Historic sites in New Mexico presents a captivating blend of Native American, Spanish colonial, and American frontier legacies which are not left just written in history. Their stories still influence its culture and its people.
One of the oldest historic sites you can explore is the Petroglyph National Monument, which has rock carvings that date back thousands of years, offering glimpses into the spiritual and daily lives of the region’s original inhabitants, and, within the last few centuries, Hispanics and Anglos, as well.
The many pueblos in the area are filled with history, as are buildings in the older areas of Albuquerque, which was founded as a Spanish settlement back in 1706. At the heart of the city lies Old Town, a historic district that has stood for over three centuries. Wandering its narrow, meandering streets, one can find well-preserved adobe buildings. One of the oldest surviving buildings is San Felipe de Neri Parish, its thick adobe walls and iconic twin bell towers have witnessed centuries of change and are emblematic of the area’s Spanish architectural influence.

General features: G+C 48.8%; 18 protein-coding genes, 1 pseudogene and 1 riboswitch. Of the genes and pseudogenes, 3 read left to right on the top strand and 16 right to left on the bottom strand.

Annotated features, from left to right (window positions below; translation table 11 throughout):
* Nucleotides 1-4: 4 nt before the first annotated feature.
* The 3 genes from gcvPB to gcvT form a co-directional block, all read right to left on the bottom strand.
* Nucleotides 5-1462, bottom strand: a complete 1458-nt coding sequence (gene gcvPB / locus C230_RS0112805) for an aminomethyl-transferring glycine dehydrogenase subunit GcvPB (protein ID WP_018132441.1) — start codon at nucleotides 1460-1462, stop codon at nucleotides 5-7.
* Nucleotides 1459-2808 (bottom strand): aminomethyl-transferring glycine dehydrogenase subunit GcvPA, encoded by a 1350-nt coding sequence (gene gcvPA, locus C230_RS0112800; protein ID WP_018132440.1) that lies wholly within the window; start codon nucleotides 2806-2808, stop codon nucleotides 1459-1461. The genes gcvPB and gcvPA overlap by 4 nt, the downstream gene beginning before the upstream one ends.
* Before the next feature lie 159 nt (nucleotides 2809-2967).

The Coronado Historic Site (named after Spanish explorer Francisco Vázquez de Coronado) speaks of the ancient Pueblo people’s encounters with Spanish explorers. The site is believed to be the location of the fabled Kuaua Pueblo (“evergreen” in Tiwa), which the conquistador visited during his quest for the legendary Seven Cities of Gold.
Turquoise has been mined and revered in the region for centuries, and is intrinsic to the region’s identity. The “Turquoise Trail” trading route stretched from the Cerrillos turquoise mines northeast of modern day Albuquerque down into Central and South America. The blue-green gemstone, revered by both Native American and Spanish cultures, is deeply intertwined with New Mexico’s lore, symbolizing everything from status and wealth to protection and healing.
Although Albuquerque is a vibrant modern city, its history is steeped in old traditions, and constantly rejuvenating at the crossroads of travel in all four directions.